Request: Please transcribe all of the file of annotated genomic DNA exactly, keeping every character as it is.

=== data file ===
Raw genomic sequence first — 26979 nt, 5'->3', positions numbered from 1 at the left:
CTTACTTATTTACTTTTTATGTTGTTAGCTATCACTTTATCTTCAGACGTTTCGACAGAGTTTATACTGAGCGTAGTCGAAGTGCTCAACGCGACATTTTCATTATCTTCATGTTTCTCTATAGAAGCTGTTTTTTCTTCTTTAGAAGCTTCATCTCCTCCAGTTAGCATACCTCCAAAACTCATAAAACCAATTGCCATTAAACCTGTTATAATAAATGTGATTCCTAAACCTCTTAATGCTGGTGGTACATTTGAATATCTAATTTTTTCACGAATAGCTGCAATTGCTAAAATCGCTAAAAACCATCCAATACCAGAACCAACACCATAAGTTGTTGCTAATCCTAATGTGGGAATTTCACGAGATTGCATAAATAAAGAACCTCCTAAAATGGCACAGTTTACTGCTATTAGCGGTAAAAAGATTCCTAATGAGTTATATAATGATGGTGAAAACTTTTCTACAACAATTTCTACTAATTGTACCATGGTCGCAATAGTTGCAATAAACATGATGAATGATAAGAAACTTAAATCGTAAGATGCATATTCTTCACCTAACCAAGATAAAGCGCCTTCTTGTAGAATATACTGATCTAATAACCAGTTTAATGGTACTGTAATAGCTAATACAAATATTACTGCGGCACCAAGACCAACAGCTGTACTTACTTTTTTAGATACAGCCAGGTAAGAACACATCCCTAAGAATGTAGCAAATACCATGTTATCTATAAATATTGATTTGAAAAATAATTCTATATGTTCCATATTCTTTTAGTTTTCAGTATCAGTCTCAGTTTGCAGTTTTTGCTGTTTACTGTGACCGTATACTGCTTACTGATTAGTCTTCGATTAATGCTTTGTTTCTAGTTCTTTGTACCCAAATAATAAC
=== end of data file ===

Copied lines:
Raw genomic sequence first — 26979 nt, 5'->3', positions numbered from 1 at the left:
CTTACTTATTTACTTTTTATGTTGTTAGCTATCACTTTATCTTCAGACGTTTCGACAGAGTTTATACTGAGCGTAGTCGAAGTGCTCAACGCGACATTTTCATTATCTTCATGTTTCTCTATAGAAGCTGTTTTTTCTTCTTTAGAAGCTTCATCTCCTCCAGTTAGCATACCTCCAAAACTCATAAAACCAATTGCCATTAAACCTGTTATAATAAATGTGATTCCTAAACCTCTTAATGCTGGTGGTACATTTGAATATCTAATTTTTTCACGAATAGCTGCAATTGCTAAAATCGCTAAAAACCATCCAATACCAGAACCAACACCATAAGTTGTTGCTAATCCTAATGTGGGAATTTCACGAGATTGCATAAATAAAGAACCTCCTAAAATGGCACAGTTTACTGCTATTAGCGGTAAAAAGATTCCTAATGAGTTATATAATGATGGTGAAAACTTTTCTACAACAATTTCTACTAATTGTACCATGGTCGCAATAGTTGCAATAAACATGATGAATGATAAGAAACTTAAATCGTAAGATGCATATTCTTCACCTAACCAAGATAAAGCGCCTTCTTGTAGAATATACTGATCTAATAACCAGTTTAATGGTACTGTAATAGCTAATACAAATATTACTGCGGCACCAAGACCAACAGCTGTACTTACTTTTTTAGATACAGCCAGGTAAGAACACATCCCTAAGAATGTAGCAAATACCATGTTATCTATAAATATTGATTTGAAAAATAATTCTATATGTTCCATATTCTTTTAGTTTTCAGTATCAGTCTCAGTTTGCAGTTTTTGCTGTTTACTGTGACCGTATACTGCTTACTGATTAGTCTTCGATTAATGCTTTGTTTCTAGTTCTTTGTACCCAAATAATAAC